With resolution it is hard to tell which lens is better from the 2 reviews, but having used the Panasonic, I can testify it is quite sharp. I’m sure the Fuji is as well, and certainly the Lenstip review supports that, at least at the wide end.

    Love to read your stuff Mathieu. Another good real-world take on a lens that you (in part) have convinced me to buy. So uh…thanks I guess…? (Cries as Amazon magically adds $1k to my already massive credit card debt…)

    Cheers.

  • Zach Wagner

    Actually, at least from what Lenstip says about the Fuji compared to what Photozone says about the Panasonic (Lenstip didn’t have a review for the Panasonic; too bad as they are one of my favorite technical lens review sites), Mathieu is partially correct. The Fuji does have less distortion at around 4.6% compared to the Panasonic at 5.2% (speaking of the raw, uncorrected distortion of course), but the vignetting of the Fuji is far worse at -1.93ev, while the Panasonic comes in around -1.2ev. This could be of concern to landscape photographers to be sure. That said, the software correction of the Fuji is pretty slick from what I’ve seen (don’t have the lens yet; just ordered it, strictly speaking from reviews I’ve read), and that is not just speaking about the 10-24. The auto correction of all their lenses across the board works well, and is generally applied automatically in LR and C1. I’ve read you can’t turn off the LR auto correction for correction data imbedded in raw files, but I don’t have experience with that as I stopped using LR some time ago. I can say that with C1, it corrects automatically based on raw data, but you can turn it off.
    With resolution it is hard to tell which lens is better from the 2 reviews, but having used the Panasonic, I can testify it is quite sharp. I’m sure the Fuji is as well, and certainly the Lenstip review supports that, at least at the wide end.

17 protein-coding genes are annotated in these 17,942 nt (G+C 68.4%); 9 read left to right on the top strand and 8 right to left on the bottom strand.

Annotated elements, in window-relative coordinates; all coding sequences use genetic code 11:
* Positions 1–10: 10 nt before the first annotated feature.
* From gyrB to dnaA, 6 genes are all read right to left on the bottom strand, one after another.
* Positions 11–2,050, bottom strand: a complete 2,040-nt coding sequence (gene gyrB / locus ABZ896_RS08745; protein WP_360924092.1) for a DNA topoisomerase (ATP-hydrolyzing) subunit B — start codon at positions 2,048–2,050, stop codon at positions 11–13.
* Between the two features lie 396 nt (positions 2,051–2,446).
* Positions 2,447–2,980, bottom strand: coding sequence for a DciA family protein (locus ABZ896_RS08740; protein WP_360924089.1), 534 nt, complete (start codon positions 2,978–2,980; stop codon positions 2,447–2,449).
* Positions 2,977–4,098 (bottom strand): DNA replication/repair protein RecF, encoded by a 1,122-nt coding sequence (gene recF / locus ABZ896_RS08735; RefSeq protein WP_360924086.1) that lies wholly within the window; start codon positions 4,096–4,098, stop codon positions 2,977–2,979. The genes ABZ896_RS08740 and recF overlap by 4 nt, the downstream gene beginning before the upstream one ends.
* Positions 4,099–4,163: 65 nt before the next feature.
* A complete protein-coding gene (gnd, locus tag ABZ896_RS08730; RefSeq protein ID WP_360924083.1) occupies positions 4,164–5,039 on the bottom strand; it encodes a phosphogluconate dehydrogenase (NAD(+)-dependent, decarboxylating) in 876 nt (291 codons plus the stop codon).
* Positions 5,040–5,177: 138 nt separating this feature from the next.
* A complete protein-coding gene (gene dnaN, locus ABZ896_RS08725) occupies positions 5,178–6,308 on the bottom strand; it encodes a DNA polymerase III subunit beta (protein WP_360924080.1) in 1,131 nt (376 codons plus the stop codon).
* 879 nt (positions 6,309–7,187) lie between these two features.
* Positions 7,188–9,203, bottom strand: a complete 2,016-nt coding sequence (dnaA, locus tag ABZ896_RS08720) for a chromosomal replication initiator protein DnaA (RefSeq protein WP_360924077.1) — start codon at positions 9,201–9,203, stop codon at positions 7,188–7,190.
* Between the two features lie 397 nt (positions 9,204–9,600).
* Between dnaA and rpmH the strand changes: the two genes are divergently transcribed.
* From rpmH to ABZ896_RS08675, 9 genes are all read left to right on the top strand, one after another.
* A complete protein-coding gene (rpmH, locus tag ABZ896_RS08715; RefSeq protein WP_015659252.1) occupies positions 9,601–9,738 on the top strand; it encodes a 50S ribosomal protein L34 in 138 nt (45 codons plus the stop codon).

Love to read your stuff Mathieu. Another good real-world take on a lens that you (in part) have convinced me to buy. So uh…thanks I guess…? (Cries as Amazon magically adds $1k to my already massive credit card debt…)

    Cheers.

  • speltrong

    Thanks for that link – I think if I ever do ditch MFT, I’ll probably move to something like a Sony A7 instead of the Fuji system, but I’d need to see a true 14mm (or wider!) for it first. I don’t use filters and I almost always shoot at the widest end of an ultrawide. I *love* the distortion, so I’d probably miss the extra mm which makes such a huge difference at that extreme of the scale. I’d honestly trade my 7-14 for a smaller 7 rectilinear prime and never look back if they’d only make such a thing. It looks like when you put the 10-18 on a FF camera, not only can it only go down to 15mm, but you can’t really use the widest end of it without serious vignetting. http://briansmith.com/sony-a7r-10-18-e-mount-lens/ . If I want to shoot wide, but don’t want much distortion for whatever reason, I prefer my 15mm f/1.7

  • Patrick

    Recently bought this gem as well. I really like it. It will replace my Nikon 16-35 VR f/4 I use on my D700. That lens stays home to often, something I do not expect of this lens since it is much lighter and smaller.

    The first results have totally convinced me about my choice. A very good lens indeed. It is a bit big on my E1 and E2, but not too much to be annoying.

    Thanks for your nice review. Enjoyed it. One remark: why are the mm’s not mentioned under the photos. Certainly for a lens review these seem more interesting to me than the ISO setting. Both would be even better… :-)

    Patrick (Netherlands)

  • soundimageplus

    If it helps I did a comparison a while ago between the two with some image quality comparisons, field of view etc. Mathieu is right about the flaring, distortion and filters, but the 7-14mm at 7mm creates very dramatic pictures. Link is here – http://www.soundimageplus.com/soundimageplus/2014/03/fuji-10-24mm-compared-to-panasonic-7.html?q=FUJI%2010-24mm

    My current W/A favourite is the Sony e-mount 10-18mm on an A7r. At 14mm there is virtually no vignetting. It may not be technically perfect but it sure grabs the attention, which is what I like to use these extreme wide-angles for.

  • http://www.mirrorlessons.com/ Mathieu

    I like the 7-14mm as well but to me the XF 10-24mm is better. Less flares and better distortion. And as @disqus_9uSnVi90yr:disqus pointed out, you can mount filters on the Fuji lens while it is not possible with the 7-14mm unless you buy an adapter.

  • Straken

    I have the 10-24: really stunning lens! A bit heavy but very often mounted on my X-E2.
    I had previously the Olympus OM-D EM-5 with the Panasonic but:
    – the Fuji is imho much sharper
    – the fuji can mount filters, the panasonic not. This thing alone made me switch

  • soundimageplus

    Great lens. I’ve had mine for a while. If I could answer the previous question, The Panasonic is a very good lens also, but those extra mm’s on the Fuji come in very useful.

  • speltrong

    How do you feel it compares to the Panasonic 7-14 for MFT?